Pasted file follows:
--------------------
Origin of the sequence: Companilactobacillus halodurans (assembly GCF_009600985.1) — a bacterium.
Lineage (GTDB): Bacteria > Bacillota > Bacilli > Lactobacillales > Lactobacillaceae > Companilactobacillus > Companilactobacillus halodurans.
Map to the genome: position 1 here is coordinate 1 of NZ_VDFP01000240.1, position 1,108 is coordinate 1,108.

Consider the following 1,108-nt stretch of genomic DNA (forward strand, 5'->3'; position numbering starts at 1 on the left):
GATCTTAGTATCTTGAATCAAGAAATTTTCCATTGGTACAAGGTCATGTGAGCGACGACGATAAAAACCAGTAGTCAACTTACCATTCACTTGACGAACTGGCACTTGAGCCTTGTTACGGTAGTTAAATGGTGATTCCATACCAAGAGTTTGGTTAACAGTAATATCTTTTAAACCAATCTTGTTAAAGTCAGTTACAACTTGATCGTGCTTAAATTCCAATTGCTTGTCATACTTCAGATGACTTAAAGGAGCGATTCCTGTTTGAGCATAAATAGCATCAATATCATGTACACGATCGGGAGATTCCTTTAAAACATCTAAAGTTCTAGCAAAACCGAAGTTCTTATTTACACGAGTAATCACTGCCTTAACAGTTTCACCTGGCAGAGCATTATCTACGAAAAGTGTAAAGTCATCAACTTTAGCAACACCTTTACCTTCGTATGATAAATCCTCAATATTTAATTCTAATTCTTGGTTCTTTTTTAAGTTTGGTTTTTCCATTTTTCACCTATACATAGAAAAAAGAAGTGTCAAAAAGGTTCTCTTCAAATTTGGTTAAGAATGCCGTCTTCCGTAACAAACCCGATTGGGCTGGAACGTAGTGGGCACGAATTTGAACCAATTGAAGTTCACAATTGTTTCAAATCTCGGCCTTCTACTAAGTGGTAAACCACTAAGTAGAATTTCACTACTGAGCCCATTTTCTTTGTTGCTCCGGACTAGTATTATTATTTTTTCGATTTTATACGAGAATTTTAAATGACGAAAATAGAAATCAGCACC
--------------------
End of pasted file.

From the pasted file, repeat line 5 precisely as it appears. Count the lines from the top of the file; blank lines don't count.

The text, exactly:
GATCTTAGTATCTTGAATCAAGAAATTTTCCATTGGTACAAGGTCATGTGAGCGACGACGATAAAAACCAGTAGTCAACTTACCATTCACTTGACGAACTGGCACTTGAGCCTTGTTACGGTAGTTAAATGGTGATTCCATACCAAGAGTTTGGTTAACAGTAATATCTTTTAAACCAATCTTGTTAAAGTCAGTTACAACTTGATCGTGCTTAAATTCCAATTGCTTGTCATACTTCAGATGACTTAAAGGAGCGATTCCTGTTTGAGCATAAATAGCATCAATATCATGTACACGATCGGGAGATTCCTTTAAAACATCTAAAGTTCTAGCAAAACCGAAGTTCTTATTTACACGAGTAATCACTGCCTTAACAGTTTCACCTGGCAGAGCATTATCTACGAAAAGTGTAAAGTCATCAACTTTAGCAACACCTTTACCTTCGTATGATAAATCCTCAATATTTAATTCTAATTCTTGGTTCTTTTTTAAGTTTGGTTTTTCCATTTTTCACCTATACATAGAAAAAAGAAGTGTCAAAAAGGTTCTCTTCAAATTTGGTTAAGAATGCCGTCTTCCGTAACAAACCCGATTGGGCTGGAACGTAGTGGGCACGAATTTGAACCAATTGAAGTTCACAATTGTTTCAAATCTCGGCCTTCTACTAAGTGGTAAACCACTAAGTAGAATTTCACTACTGAGCCCATTTTCTTTGTTGCTCCGGACTAGTATTATTATTTTTTCGATTTTATACGAGAATTTTAAATGACGAAAATAGAAATCAGCACC